Esben and The Witch – Wash The Sins Not Only The Face (album) (Matador Records)
‘Wash The Suns Not Only The Face’ is the sophomore album from Brighton goth trio Esben and The Witch and its January 21 release is almost two years to the day since the release of their first album ‘Violet Cries’.
The debut album spawned the terrifying “Marching Song“with vocal hooks that summoned Siouxsie and the Banshees at their darkest, most ferocious, and bewitching (complete with an equally menacing video). Aside from the aforementioned single however, the album itself focused more on sonic experiments in noise and atmospherics than in form or composition, rendering much of it indistinguishable.
On ‘Wash The Sins Not Only The Face’, Esben and The Witch ease up on the noise and in its place is newfound melody, songsmarts, as well as delicate new textures making their sophomore not only more cohesive and memorable but truly mesmerising.
Using a sonic template that incorporates atmospherics, clean-tone melodic guitars, heavy percussion, and angelic vocal melodies, their sound gives a nod to early Cocteau Twins. More accurately though, the band’s new refined sound and songwriting shares similar exploratory and sonic properties to that of Warpaint.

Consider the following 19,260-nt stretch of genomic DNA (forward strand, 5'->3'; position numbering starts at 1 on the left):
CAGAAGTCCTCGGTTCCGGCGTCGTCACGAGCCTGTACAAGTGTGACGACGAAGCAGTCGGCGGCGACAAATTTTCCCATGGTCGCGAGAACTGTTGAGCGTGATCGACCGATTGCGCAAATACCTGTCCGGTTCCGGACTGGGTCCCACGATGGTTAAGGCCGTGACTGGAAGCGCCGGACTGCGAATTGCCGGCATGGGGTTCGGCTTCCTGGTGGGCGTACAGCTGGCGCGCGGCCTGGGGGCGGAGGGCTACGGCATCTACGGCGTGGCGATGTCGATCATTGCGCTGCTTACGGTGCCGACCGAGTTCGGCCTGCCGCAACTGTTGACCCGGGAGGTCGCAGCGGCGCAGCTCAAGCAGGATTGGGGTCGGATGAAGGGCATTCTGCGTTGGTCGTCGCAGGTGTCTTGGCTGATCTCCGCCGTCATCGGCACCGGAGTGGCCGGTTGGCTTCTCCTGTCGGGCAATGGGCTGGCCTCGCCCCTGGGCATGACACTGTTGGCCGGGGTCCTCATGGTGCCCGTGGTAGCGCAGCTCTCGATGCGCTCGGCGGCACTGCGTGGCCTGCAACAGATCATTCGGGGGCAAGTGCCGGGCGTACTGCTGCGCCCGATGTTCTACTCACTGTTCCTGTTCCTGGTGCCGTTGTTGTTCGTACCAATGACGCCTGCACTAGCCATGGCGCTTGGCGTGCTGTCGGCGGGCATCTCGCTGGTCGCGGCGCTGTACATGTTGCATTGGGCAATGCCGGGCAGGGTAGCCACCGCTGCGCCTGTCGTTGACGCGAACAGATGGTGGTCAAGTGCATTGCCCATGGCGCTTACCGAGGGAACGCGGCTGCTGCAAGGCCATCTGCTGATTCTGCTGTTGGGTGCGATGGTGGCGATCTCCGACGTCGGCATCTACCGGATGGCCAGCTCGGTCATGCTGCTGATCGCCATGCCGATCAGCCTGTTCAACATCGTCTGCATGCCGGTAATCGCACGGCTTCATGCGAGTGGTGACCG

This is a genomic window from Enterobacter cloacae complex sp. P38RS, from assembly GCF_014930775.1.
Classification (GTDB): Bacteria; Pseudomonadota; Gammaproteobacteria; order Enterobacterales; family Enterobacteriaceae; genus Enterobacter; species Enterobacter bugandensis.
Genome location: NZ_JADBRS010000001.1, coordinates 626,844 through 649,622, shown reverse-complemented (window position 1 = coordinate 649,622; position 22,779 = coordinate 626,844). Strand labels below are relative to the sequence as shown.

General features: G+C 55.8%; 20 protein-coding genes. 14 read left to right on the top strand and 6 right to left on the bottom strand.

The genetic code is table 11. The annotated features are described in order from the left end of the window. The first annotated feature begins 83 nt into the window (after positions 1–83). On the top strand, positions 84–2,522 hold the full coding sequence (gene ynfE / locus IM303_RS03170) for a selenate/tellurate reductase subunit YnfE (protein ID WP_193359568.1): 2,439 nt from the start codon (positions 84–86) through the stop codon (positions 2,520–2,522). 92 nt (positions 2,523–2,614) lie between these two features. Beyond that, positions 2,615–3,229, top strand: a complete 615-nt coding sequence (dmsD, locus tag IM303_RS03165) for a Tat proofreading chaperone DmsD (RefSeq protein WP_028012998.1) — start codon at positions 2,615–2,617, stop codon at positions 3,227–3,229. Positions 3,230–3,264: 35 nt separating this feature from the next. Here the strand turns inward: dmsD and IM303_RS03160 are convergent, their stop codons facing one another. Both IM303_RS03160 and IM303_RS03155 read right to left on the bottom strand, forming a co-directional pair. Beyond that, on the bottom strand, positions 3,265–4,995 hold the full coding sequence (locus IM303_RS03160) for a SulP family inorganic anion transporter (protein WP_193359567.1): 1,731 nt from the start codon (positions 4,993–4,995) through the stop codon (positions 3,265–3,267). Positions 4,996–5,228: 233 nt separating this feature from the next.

Right from the get go, “Iceland Spar” introduces a rock-y side to the band not heard on their debut. A driving beat with crashing cymbals pairs with a melodic guitar line that sits on top of a bed of thick distortion. The noise gives way to allow Rachel Davies’ heavily reverberated and witchy vocals to colour the song before “Iceland Spar” continues its to-and-fro between noise and grace.
“Slow Wave” too sees the band introducing yet more texture and melody than ever before. Delayed, melodic guitars combine with dreamy vocals and the song is propelled forward by a danceable drum shuffle. Similarly, the brilliant “When That Head Splits” is riddled with melody sounding like Florence and The Machine at her most bewitched crossed with the aforementioned Warpaint.
Though still featuring all of the band’s characteristics, the album’s first single “Deathwaltz” is the most “pop” we’ve heard the trio date; a beautiful up-tempo number with heartfelt, angelic vocal hooks that sends waves of nostalgia.
Overall, ‘Wash The Sins…’ is majestic and sublime, none more evident than the gorgeous and moving “The Fall of Glorietta Mountain”. However, the album is not without fury. “Despair” is a total attack on the senses; a furious, full throttle number with the band’s punishing trademark noise at the forefront.
Album closer, “Smashed To Pieces In The Still of The Night” is truly mesmerising and like the entire album itself takes the listener on an entrancing journey.
A huge part of the band’s appeal is of course their mystique. Their aesthetic and storytelling is intriguing and compelling. On ‘Wash The Sins…’, Rachel Davies takes over as the sole lyricist and as the press release states her words “are inspired by T.S. Eliot, Sylvia Plath, the works of Vladimir Nabokov, Salvador Dali and the surrealist movement; that, and van conversations questioning what it would be like to meet your doppelganger thousands of miles from home”.
A wonderfully mysterious, complex, and rewarding record, ‘Wash The Sins Not Only The Face’ is one album that needs and deserves multiple spins to fully absorb.
‘Wash The Sins Not Only The Face’ was released today, 21 January, 2013.
Watch the video for “Death Waltz” below: